Paul Lehman once joked that after he reached a certain age, Grasshopper Sparrows no longer sang, they just yawned.
Birders tend to notice hearing loss before other people. We’re one of the few groups who care a great deal about hearing faint, high-pitched sounds, like the “tseet” of a distant chickadee that might alert us to the presence of a mixed-species flock of migrants. Many older birders have written about the experience tracking their hearing loss from the high-pitched species gradually down to the low-pitched ones.
I’ve been concerned about my own ears recently. I’m not yet 40, but hearing loss runs in my family, and for the past couple years, it’s become obvious that most of my birding friends can detect a chickadee at twice the distance that I can. For some reason it’s even worse with Blue-gray Gnatcatchers — I can’t hear them at all anymore if they’re more than 75 yards away.
For my whole life, my right ear’s been much worse than my left. Even as a child I could only answer the phone with my left ear, and sleeping on my left side has always been a natural way of turning down the volume in the bedroom. But in the past few weeks, I started noticing that my “good” ear was deteriorating considerably. When I put my headphones on to listen to a recording, the right ear sounded louder. My fiancee started commenting that I was having more and more trouble hearing what she was saying when we were in public places.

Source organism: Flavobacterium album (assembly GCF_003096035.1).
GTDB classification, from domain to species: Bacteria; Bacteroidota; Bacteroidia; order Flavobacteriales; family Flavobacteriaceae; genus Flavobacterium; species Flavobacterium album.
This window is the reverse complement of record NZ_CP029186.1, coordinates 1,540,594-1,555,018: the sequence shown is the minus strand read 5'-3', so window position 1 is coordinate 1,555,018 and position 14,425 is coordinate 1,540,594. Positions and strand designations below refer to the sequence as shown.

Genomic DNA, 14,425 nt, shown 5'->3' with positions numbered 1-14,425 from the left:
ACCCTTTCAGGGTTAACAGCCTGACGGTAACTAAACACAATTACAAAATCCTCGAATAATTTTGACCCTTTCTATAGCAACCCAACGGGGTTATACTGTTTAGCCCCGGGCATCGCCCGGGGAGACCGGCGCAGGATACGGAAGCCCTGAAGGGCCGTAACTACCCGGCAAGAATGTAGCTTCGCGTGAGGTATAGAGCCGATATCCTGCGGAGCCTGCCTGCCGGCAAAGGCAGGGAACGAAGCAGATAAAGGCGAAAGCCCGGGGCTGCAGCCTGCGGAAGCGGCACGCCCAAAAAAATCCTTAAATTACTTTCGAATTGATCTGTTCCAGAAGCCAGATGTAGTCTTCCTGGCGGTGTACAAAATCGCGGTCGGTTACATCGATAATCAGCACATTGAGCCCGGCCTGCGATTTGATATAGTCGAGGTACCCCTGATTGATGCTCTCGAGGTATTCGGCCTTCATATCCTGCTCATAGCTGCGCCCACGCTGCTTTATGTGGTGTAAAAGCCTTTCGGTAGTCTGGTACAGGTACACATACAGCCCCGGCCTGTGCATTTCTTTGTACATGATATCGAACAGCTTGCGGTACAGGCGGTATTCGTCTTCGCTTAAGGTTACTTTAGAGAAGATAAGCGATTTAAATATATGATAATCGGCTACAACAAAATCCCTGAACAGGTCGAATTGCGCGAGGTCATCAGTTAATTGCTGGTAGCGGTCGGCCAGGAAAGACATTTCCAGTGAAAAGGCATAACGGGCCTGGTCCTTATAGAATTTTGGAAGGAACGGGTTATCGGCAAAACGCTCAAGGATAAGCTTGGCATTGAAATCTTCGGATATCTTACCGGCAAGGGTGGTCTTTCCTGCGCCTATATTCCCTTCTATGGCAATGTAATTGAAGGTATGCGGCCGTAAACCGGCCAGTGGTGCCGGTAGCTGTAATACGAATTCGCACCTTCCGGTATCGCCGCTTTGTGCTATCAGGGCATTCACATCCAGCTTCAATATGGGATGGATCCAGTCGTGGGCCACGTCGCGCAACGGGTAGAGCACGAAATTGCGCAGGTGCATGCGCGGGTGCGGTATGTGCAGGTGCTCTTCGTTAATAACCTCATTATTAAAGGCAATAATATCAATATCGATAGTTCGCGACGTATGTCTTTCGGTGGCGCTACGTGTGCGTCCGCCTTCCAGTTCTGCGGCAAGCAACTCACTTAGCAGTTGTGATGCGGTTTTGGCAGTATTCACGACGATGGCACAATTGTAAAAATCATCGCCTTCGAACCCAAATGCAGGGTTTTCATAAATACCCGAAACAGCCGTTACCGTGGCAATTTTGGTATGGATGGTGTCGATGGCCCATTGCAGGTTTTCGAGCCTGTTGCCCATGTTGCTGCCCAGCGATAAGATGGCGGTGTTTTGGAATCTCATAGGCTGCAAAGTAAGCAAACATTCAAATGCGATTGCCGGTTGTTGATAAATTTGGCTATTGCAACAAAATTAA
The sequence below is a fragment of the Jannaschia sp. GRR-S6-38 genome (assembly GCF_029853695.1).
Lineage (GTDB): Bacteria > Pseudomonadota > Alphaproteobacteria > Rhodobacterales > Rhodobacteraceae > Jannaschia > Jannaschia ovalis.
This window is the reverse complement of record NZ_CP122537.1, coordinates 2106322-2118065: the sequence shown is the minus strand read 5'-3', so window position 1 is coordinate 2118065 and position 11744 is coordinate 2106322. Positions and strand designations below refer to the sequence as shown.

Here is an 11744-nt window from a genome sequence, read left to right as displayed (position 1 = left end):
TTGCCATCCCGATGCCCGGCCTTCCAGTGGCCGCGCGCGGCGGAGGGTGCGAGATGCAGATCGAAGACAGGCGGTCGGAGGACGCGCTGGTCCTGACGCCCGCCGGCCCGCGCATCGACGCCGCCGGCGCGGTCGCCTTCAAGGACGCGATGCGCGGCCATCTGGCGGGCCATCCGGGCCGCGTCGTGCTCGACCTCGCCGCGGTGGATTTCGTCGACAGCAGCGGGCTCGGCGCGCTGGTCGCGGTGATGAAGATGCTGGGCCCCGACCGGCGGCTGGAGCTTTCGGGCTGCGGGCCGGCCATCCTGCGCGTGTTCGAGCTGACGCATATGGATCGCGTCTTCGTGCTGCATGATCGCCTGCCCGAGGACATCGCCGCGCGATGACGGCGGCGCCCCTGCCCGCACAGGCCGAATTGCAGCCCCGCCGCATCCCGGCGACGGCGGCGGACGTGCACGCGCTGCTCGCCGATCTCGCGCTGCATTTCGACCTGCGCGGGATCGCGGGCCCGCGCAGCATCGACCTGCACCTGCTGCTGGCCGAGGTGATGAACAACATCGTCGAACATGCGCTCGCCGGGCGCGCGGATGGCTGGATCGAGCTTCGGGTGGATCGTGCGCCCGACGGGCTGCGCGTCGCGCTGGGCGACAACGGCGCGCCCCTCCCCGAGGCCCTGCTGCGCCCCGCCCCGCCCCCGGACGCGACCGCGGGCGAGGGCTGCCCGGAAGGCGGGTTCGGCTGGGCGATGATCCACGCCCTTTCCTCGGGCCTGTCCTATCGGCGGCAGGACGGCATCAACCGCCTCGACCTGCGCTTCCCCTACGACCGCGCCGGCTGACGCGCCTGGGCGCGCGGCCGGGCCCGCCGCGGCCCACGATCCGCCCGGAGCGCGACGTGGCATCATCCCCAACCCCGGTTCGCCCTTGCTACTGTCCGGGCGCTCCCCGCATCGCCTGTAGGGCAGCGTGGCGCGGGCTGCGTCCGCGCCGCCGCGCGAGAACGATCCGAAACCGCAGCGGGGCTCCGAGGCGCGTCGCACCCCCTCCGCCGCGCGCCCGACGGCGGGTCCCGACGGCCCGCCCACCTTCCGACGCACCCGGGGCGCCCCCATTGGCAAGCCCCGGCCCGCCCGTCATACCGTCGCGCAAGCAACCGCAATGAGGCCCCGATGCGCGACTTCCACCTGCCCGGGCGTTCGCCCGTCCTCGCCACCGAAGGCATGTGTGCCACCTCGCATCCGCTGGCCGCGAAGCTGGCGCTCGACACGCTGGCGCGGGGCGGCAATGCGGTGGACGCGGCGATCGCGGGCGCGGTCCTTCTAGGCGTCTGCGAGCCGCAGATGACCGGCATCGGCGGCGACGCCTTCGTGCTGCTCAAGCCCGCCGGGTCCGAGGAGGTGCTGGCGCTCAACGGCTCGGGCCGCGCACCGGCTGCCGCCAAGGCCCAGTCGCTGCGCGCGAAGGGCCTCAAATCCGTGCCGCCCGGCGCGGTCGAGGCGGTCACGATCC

So, today, she finally convinced me to go to the audiologist.
Half a second after looking in my left ear, he declared, “you have a massive buildup of earwax in there.” With a tiny scoop, he pulled out a disgusting black glob the size and shape of an earplug. I had no idea it was there, and it didn’t even hurt to remove, but the improvement in my hearing was immediate. According to the audiologist, a buildup like this can happen to anybody, at any time. It’s just one of those things.
He proceeded to screen my ears in the usual way. It turns out that I do have high-pitched hearing loss, but without the homemade earplug, it’s not that bad yet. Right now I’m only a borderline candidate for a hearing aid. He said that unless it started really bothering me, I could come back in for another checkup in five years. Music to my (newly restored) ears.